CEOs Talk Workplace: Aaron Hurst on His HQ for Pragmatic Optimists

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Bob Fox
Bob Fox
Bob is an industry leader and the founding partner at Fox Architects in Washington DC, celebrating 20 years of design professionals working together to reshape the office and work environment. Bob also publishes Work Design Magazine, which, with its thousands of global subscribers, is the premier online publication dedicated to workplace strategy, information, and resources. Bob earned his B.A. in Architecture from Temple University in Philadelphia. When he’s not innovating new concepts for the workplace, Bob leads a competitive sailing team on his 44-foot race boat, “Sly.” He’s been racing offshore for almost 20 years, sailing more than 30 thousand nautical miles of open ocean. Bob lives in the Washington DC area with his wife, son, and three daughters. He remains focused on our changing work environments, and the state of workplace design today, and looking ahead to dynamic shifts that are forthcoming.


Find out how this CEO of a tech startup created a space for his purpose-driven team.

Aaron Hurst is the CEO of Imperative, a Seattle-based company that makes a talent-assessment platform for purpose-based employees, enabling companies to identify purpose in their work and apply their purpose drivers to realize greater potential. Hurst is also the author of The Purpose Economy: How Your Desire for Impact, Personal Growth and Community is Changing the World. It should come as no surprise, then, that Hurst has a few ideas about designing a workplace to better support a company’s purpose, which is exactly what we discussed with him recently on the phone.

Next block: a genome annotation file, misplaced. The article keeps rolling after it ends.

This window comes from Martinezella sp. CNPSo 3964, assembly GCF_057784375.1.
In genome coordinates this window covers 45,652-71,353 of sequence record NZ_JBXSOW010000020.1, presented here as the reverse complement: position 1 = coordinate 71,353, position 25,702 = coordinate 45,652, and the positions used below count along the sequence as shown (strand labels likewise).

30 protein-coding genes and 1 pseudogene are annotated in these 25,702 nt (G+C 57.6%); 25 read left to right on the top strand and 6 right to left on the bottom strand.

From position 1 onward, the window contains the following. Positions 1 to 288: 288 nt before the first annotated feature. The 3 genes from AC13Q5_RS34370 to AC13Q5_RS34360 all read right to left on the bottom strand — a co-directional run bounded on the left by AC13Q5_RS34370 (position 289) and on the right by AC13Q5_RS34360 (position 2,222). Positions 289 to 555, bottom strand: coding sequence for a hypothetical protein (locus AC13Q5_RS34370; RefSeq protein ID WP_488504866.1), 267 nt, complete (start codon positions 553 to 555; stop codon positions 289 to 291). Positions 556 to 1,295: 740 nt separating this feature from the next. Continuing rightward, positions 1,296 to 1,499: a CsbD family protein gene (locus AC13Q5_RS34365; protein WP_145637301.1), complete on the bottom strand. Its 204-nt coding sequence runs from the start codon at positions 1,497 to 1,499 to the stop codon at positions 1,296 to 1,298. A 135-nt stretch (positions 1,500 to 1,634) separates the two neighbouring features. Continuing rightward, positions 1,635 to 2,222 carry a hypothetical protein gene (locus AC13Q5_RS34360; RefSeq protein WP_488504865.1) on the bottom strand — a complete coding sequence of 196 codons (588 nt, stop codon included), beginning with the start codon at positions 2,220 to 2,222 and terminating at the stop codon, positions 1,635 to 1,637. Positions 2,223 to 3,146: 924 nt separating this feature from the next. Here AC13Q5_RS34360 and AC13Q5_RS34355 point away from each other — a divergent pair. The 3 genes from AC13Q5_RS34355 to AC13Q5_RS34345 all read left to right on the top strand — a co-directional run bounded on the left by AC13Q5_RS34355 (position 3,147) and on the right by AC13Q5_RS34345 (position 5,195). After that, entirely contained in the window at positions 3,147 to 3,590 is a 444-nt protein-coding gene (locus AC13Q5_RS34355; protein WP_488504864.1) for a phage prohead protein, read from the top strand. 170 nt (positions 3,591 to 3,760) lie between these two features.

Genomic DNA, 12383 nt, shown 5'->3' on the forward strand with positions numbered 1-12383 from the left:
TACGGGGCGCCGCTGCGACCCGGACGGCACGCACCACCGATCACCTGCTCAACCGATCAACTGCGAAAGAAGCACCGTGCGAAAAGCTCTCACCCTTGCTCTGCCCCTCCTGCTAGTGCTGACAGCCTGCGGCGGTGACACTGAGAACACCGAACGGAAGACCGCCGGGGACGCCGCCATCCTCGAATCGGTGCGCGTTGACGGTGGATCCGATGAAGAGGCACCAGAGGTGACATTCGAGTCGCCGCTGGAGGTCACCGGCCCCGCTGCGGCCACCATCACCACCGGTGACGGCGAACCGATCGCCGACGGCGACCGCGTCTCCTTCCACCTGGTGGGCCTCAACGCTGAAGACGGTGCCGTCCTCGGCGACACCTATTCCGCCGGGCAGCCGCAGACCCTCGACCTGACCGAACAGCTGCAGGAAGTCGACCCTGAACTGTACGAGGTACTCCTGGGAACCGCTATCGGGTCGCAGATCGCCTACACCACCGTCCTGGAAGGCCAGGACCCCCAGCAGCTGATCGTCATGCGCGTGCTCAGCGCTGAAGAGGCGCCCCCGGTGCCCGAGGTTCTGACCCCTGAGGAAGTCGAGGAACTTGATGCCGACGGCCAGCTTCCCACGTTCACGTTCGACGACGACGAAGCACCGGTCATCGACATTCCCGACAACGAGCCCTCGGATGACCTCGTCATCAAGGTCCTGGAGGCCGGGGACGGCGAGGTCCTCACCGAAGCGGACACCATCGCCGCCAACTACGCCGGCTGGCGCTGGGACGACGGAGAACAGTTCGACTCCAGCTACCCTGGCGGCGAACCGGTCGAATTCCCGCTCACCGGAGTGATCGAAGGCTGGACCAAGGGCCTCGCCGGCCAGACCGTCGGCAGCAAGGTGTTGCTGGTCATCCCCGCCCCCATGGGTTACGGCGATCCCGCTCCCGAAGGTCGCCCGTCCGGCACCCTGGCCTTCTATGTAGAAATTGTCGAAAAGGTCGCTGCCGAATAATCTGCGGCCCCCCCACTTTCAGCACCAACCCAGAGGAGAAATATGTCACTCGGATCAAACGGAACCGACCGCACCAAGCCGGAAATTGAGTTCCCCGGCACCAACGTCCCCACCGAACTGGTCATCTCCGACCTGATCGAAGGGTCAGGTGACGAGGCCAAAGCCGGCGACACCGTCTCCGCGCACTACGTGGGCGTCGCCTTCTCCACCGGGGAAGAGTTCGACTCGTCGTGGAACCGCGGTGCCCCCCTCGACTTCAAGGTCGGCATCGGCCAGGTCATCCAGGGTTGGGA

Scroll for the interview.

Bob Fox: Give us a sense of your business.
Aaron Hurst: We’re a tech startup; a social benefits organization. We’re all about [asking] “How do we fundamentally inspire the nature of work in our society?” We have developed a talent assessment platform for purpose-driven employers. We work with companies from Etsy to LinkedIn to Starbucks to help employees discovery and act on their purpose.

Photo courtesy Imperative.
Photo courtesy Imperative.

Describe the people who work there.
It’s a group of, by definition, purpose-driven folks. We like to call ourselves pragmatic optimists. We say we’re refugees from broken systems.

How would you describe your culture?
It’s hard to describe culture. I would speak to that pragmatic optimism as the top thing, a high sense of what’s possible, that’s the top of the culture. I think it defines everything that we’re doing, those two words: pragmatic optimism.

Is that something that’s embodied in your new office space?
Yeah, absolutely. I love office space and designing. So if you walk into our space from the front entrance, you walk down a hallway, and on each side of the wall there are comic book superheroes — different “purpose types” that we have people connect to. It’s like walking into a superhero poster, and you’re reminded to show up as your superhero everyday. It’s really fun and inspiring, but with some jest and humor to it — we don’t take ourselves too seriously. We’re also really connected to the pulse of the city, in an authentic way. And that was important to me.

Photo courtesy Imperative.
Photo courtesy Imperative.

We also put a lot of plants in the office. We want to bring natural life inside, and the team has named every plant. It’s another way of bringing a sense of humor into the office, and being amongst things that are living.

What was the big goal when you set out to design the office space?